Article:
Available #evidence of #antibiotic #resistance from #ESBL-producing #Enterobacteriaceae in #paediatric patients in 20 countries: a systematic review and meta-analysis (Bull World Health Organ., abstract)

[Source: Bulletin of the World Health Organization, full page: (LINK). Abstract, edited.]

Available evidence of antibiotic resistance from extended-spectrum β-lactamase-producing Enterobacteriaceae in paediatric patients in 20 countries: a systematic review and meta-analysis

Yanhong Jessika Hu,a, Anju Ogyu,a, Benjamin J Cowling,a, Keiji Fukuda a & Herbert H Pang a

{a} School of Public Health, Patrick Manson Building (North Wing), 7 Sassoon Road, Li Ka Shing Faculty of Medicine, University of Hong Kong, Hong Kong Special
Administrative Region, China.

Correspondence to Yanhong Jessika Hu (email: huhubest@gmail.com).

Submitted: 20 October 2018 – Revised version received: 8 April 2019 – Accepted: 9 April 2019 – Published online: 14 May 2019

Bull World Health Organ 2019;97:486–501B | doi: http://dx.doi.org/10.2471/BLT.18.225698




To make a systematic review of risk factors, outcomes and prevalence of extended-spectrum β-lactamase-associated infection in children and young adults in South-East Asia and the Western Pacific.


Up to June 2018 we searched online databases for published studies of infection with extended-spectrum β-lactamase-producing Enterobacteriaceae in individuals aged 0–21 years. We included case–control, cohort, cross-sectional and observational studies reporting patients positive and negative for these organisms. For the meta-analysis we used random-effects modelling of risk factors and outcomes for infection, and meta-regression for analysis of subgroups. We mapped the prevalence of these infections in 20 countries and areas using available surveillance data.


Of 6665 articles scanned, we included 40 studies from 11 countries and areas in the meta-analysis. The pooled studies included 2411 samples testing positive and 2874 negative. A higher risk of infectionwith extended-spectrum β-lactamase-producing bacteria was associated with previous hospital care, notably intensive care unit stays (pooled odds ratio, OR: 6.5; 95% confidence interval, CI: 3.04 to 13.73); antibiotic exposure (OR: 4.8; 95% CI: 2.25 to 10.27); and certain co-existing conditions. Empirical antibiotic therapy was protective against infection (OR: 0.29; 95% CI: 0.11 to 0.79). Infected patients had longer hospital stays (26 days; 95% CI: 12.81 to 38.89) and higher risk of death (OR: 3.2; 95% CI: 1.82 to 5.80). The population prevalence of infection was high in these regions and surveillance data for children were scarce.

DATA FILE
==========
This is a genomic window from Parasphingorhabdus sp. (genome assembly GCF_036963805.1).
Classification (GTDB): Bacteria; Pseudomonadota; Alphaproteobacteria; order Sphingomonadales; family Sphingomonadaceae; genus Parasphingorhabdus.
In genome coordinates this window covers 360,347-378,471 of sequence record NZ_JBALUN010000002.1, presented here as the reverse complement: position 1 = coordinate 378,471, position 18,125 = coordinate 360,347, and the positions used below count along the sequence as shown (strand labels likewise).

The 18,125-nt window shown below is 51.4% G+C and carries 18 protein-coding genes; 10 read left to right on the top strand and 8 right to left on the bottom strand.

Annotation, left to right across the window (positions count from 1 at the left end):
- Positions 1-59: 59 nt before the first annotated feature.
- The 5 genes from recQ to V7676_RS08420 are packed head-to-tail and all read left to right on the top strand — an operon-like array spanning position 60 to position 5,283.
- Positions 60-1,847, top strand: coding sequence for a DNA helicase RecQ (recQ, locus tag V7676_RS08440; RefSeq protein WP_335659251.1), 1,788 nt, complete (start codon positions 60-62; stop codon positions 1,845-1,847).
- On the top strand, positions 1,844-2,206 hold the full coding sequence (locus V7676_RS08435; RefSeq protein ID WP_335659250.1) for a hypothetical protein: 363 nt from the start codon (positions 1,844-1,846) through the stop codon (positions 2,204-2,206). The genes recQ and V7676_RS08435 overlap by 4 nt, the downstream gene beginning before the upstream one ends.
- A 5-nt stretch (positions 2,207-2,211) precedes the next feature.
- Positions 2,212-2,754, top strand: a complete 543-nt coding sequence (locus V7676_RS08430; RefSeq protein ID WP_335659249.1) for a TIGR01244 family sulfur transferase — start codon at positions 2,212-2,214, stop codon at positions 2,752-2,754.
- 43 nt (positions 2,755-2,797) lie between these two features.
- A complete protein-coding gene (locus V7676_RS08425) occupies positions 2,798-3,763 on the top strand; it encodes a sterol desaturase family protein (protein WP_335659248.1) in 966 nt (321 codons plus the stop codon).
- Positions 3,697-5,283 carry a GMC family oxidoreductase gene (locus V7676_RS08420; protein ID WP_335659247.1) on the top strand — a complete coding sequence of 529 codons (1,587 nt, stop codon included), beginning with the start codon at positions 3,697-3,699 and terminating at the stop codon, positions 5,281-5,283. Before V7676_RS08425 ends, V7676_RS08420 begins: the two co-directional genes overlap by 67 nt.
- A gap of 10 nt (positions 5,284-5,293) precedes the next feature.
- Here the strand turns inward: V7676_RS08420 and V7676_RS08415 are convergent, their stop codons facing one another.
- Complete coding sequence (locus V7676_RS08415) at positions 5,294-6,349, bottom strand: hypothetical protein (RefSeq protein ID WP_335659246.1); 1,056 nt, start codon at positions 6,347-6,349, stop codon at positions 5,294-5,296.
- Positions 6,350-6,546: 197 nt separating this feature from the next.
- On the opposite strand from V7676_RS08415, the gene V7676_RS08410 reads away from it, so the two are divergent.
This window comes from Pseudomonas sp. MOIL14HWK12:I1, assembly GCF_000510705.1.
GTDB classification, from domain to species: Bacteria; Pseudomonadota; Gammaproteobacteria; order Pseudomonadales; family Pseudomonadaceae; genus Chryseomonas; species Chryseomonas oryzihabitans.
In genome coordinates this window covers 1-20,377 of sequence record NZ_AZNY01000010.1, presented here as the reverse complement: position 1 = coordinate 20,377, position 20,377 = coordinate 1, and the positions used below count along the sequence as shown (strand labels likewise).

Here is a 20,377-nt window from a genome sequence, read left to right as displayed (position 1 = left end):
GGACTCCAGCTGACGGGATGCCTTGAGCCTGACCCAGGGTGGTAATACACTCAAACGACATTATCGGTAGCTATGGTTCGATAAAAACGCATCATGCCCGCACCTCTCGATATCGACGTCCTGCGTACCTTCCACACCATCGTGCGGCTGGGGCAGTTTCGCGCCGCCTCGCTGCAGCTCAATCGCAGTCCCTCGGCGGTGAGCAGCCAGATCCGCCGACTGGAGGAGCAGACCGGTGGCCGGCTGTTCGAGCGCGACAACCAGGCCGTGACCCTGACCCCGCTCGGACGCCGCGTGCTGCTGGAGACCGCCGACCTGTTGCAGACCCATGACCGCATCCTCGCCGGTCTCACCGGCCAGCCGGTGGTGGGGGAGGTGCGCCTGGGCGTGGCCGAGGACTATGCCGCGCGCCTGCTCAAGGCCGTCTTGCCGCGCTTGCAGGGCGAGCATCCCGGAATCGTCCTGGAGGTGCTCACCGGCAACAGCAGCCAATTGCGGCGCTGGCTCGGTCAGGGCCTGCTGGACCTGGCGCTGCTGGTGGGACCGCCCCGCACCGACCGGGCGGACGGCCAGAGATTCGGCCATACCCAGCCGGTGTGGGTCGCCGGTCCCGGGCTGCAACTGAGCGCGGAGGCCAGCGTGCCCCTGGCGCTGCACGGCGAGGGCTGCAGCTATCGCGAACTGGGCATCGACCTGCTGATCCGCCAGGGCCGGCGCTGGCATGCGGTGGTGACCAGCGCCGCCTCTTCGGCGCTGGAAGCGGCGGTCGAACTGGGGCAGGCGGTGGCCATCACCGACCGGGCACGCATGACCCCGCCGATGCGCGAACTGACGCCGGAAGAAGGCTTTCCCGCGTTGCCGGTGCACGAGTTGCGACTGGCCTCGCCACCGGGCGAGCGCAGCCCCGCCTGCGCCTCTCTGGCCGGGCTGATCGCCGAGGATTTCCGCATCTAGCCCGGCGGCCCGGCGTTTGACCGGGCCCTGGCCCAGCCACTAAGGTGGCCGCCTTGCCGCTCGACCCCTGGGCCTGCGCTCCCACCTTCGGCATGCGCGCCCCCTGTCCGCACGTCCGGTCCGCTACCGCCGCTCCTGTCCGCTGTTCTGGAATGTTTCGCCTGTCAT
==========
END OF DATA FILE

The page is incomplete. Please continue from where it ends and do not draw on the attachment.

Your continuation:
Antibiotic stewardship policies to prevent infection and encourage appropriate treatment are needed in South-East Asia and the Western Pacific

Keywords: Antibiotics; Drugs Resistance; Pediatrics; Asia Region.


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Giuseppe Michieli

I am an Italian blogger, active since 2005 with main focus on emerging infectious diseases such as avian influenza, SARS, antibiotics resistance, and many other global Health issues. Other fields of interest are: climate change, global warming, geological and biological sciences. My activity consists mainly in collection and analysis of news, public services updates, confronting sources and making decision about what are the 'signals' of an impending crisis (an outbreak, for example). When a signal is detected, I follow traces during the entire course of an event. I started in 2005 my blog ''A TIME'S MEMORY'', now with more than 40,000 posts and 3 millions of web interactions. Subsequently I added an Italian Language blog, then discontinued because of very low traffic and interest. I contributed for seven years to a public forum (FluTrackers.com) in the midst of the Ebola epidemic in West Africa in 2014, I left the site to continue alone my data tracking job.